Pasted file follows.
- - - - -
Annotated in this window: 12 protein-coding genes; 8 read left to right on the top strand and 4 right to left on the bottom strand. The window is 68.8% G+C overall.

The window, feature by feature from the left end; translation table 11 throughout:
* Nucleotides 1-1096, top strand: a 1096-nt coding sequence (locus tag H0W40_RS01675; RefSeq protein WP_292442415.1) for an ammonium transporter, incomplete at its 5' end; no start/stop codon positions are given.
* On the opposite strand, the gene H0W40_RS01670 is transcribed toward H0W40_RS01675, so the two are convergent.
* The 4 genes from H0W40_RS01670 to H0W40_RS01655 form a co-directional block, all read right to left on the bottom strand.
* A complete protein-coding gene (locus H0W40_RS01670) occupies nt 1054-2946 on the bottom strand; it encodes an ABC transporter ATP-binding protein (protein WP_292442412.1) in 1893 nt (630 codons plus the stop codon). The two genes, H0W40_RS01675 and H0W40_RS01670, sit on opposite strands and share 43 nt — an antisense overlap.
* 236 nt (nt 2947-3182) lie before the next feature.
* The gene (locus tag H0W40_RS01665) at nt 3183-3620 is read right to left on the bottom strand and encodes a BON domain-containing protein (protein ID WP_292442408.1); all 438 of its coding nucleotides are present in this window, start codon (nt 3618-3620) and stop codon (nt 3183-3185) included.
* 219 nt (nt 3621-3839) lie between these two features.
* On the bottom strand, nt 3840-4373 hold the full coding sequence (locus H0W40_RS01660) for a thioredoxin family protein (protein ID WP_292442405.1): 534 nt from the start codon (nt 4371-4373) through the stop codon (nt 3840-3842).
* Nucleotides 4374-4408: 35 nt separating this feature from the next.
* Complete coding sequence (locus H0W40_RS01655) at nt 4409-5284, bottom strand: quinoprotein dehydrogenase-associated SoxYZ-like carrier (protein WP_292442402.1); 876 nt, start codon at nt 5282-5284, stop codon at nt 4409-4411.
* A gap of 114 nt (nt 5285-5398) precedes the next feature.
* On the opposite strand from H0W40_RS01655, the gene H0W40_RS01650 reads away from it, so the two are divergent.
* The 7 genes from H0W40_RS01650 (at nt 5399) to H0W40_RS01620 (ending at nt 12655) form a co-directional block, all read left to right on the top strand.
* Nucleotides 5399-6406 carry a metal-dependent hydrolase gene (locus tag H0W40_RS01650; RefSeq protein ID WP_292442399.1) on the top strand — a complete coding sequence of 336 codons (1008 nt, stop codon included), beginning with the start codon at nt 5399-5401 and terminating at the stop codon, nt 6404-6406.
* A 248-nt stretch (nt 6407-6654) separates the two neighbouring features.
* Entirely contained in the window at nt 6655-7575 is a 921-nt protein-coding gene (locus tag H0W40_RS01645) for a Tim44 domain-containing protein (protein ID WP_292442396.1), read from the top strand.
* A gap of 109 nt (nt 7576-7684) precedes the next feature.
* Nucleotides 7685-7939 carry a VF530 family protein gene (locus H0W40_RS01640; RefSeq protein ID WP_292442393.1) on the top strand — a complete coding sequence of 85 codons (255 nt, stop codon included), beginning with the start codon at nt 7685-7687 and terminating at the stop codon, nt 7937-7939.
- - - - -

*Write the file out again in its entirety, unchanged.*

Annotated in this window: 12 protein-coding genes; 8 read left to right on the top strand and 4 right to left on the bottom strand. The window is 68.8% G+C overall.

The window, feature by feature from the left end; translation table 11 throughout:
* Nucleotides 1-1096, top strand: a 1096-nt coding sequence (locus tag H0W40_RS01675; RefSeq protein WP_292442415.1) for an ammonium transporter, incomplete at its 5' end; no start/stop codon positions are given.
* On the opposite strand, the gene H0W40_RS01670 is transcribed toward H0W40_RS01675, so the two are convergent.
* The 4 genes from H0W40_RS01670 to H0W40_RS01655 form a co-directional block, all read right to left on the bottom strand.
* A complete protein-coding gene (locus H0W40_RS01670) occupies nt 1054-2946 on the bottom strand; it encodes an ABC transporter ATP-binding protein (protein WP_292442412.1) in 1893 nt (630 codons plus the stop codon). The two genes, H0W40_RS01675 and H0W40_RS01670, sit on opposite strands and share 43 nt — an antisense overlap.
* 236 nt (nt 2947-3182) lie before the next feature.
* The gene (locus tag H0W40_RS01665) at nt 3183-3620 is read right to left on the bottom strand and encodes a BON domain-containing protein (protein ID WP_292442408.1); all 438 of its coding nucleotides are present in this window, start codon (nt 3618-3620) and stop codon (nt 3183-3185) included.
* 219 nt (nt 3621-3839) lie between these two features.
* On the bottom strand, nt 3840-4373 hold the full coding sequence (locus H0W40_RS01660) for a thioredoxin family protein (protein ID WP_292442405.1): 534 nt from the start codon (nt 4371-4373) through the stop codon (nt 3840-3842).
* Nucleotides 4374-4408: 35 nt separating this feature from the next.
* Complete coding sequence (locus H0W40_RS01655) at nt 4409-5284, bottom strand: quinoprotein dehydrogenase-associated SoxYZ-like carrier (protein WP_292442402.1); 876 nt, start codon at nt 5282-5284, stop codon at nt 4409-4411.
* A gap of 114 nt (nt 5285-5398) precedes the next feature.
* On the opposite strand from H0W40_RS01655, the gene H0W40_RS01650 reads away from it, so the two are divergent.
* The 7 genes from H0W40_RS01650 (at nt 5399) to H0W40_RS01620 (ending at nt 12655) form a co-directional block, all read left to right on the top strand.
* Nucleotides 5399-6406 carry a metal-dependent hydrolase gene (locus tag H0W40_RS01650; RefSeq protein ID WP_292442399.1) on the top strand — a complete coding sequence of 336 codons (1008 nt, stop codon included), beginning with the start codon at nt 5399-5401 and terminating at the stop codon, nt 6404-6406.
* A 248-nt stretch (nt 6407-6654) separates the two neighbouring features.
* Entirely contained in the window at nt 6655-7575 is a 921-nt protein-coding gene (locus tag H0W40_RS01645) for a Tim44 domain-containing protein (protein ID WP_292442396.1), read from the top strand.
* A gap of 109 nt (nt 7576-7684) precedes the next feature.
* Nucleotides 7685-7939 carry a VF530 family protein gene (locus H0W40_RS01640; RefSeq protein ID WP_292442393.1) on the top strand — a complete coding sequence of 85 codons (255 nt, stop codon included), beginning with the start codon at nt 7685-7687 and terminating at the stop codon, nt 7937-7939.